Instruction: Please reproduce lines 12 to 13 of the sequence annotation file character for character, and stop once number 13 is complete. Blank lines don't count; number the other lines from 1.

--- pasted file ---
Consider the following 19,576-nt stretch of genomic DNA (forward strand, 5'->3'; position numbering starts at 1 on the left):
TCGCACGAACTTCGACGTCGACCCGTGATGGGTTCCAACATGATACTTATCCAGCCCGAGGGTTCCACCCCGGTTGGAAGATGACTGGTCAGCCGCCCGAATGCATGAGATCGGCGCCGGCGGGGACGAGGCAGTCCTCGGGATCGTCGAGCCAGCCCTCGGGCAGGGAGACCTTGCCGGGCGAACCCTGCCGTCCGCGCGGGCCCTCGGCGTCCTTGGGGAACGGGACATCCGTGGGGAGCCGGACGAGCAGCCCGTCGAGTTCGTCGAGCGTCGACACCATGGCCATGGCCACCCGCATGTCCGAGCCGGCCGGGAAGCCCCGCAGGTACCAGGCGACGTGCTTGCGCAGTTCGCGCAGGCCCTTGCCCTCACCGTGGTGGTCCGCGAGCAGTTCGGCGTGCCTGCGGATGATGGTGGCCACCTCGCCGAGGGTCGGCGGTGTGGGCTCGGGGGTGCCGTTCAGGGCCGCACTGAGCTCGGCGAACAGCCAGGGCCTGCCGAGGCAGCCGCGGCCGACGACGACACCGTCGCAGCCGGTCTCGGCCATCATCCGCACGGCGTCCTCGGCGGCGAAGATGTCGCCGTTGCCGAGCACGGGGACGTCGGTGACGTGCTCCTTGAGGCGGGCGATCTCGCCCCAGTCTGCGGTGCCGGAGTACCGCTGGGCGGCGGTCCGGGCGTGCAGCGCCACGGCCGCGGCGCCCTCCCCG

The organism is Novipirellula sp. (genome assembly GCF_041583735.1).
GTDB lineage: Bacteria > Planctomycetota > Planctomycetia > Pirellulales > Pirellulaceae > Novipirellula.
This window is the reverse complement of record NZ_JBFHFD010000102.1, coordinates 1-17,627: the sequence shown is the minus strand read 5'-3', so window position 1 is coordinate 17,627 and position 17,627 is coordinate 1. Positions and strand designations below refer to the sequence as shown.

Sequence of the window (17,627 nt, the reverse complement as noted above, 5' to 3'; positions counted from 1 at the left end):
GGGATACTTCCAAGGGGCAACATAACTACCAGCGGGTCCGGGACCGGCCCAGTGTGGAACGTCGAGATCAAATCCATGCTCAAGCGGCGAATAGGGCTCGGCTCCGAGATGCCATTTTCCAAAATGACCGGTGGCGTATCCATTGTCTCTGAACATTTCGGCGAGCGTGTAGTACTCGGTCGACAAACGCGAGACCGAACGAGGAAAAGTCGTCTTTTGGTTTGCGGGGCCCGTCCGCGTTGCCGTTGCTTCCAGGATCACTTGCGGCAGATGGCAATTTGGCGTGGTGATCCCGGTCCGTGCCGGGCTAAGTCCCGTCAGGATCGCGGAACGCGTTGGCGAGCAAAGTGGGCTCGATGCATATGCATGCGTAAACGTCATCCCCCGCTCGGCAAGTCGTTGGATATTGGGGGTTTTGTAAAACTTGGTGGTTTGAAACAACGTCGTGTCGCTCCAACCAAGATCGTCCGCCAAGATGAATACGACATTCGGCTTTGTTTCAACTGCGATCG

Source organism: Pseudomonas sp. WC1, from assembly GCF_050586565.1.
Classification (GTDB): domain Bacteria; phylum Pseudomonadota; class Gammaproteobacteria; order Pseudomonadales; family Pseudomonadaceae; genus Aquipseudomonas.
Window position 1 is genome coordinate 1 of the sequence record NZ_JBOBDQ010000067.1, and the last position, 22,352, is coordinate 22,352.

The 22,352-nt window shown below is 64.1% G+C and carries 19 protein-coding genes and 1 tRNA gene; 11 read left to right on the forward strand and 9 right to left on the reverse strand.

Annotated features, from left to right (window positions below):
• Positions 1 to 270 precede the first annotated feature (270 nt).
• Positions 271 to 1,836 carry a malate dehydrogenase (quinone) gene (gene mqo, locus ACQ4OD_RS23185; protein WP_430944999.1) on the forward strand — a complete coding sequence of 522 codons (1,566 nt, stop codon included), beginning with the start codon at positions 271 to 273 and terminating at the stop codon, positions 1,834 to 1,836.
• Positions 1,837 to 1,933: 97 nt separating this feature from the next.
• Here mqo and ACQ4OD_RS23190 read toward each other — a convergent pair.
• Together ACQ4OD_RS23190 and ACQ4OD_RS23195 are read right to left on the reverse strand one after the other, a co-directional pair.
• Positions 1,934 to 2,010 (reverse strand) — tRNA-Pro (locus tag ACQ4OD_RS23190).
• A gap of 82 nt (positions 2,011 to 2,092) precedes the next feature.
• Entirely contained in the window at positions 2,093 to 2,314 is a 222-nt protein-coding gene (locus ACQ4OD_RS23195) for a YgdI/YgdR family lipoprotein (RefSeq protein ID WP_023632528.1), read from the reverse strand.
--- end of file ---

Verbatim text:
Annotated features, from left to right (window positions below):
• Positions 1 to 270 precede the first annotated feature (270 nt).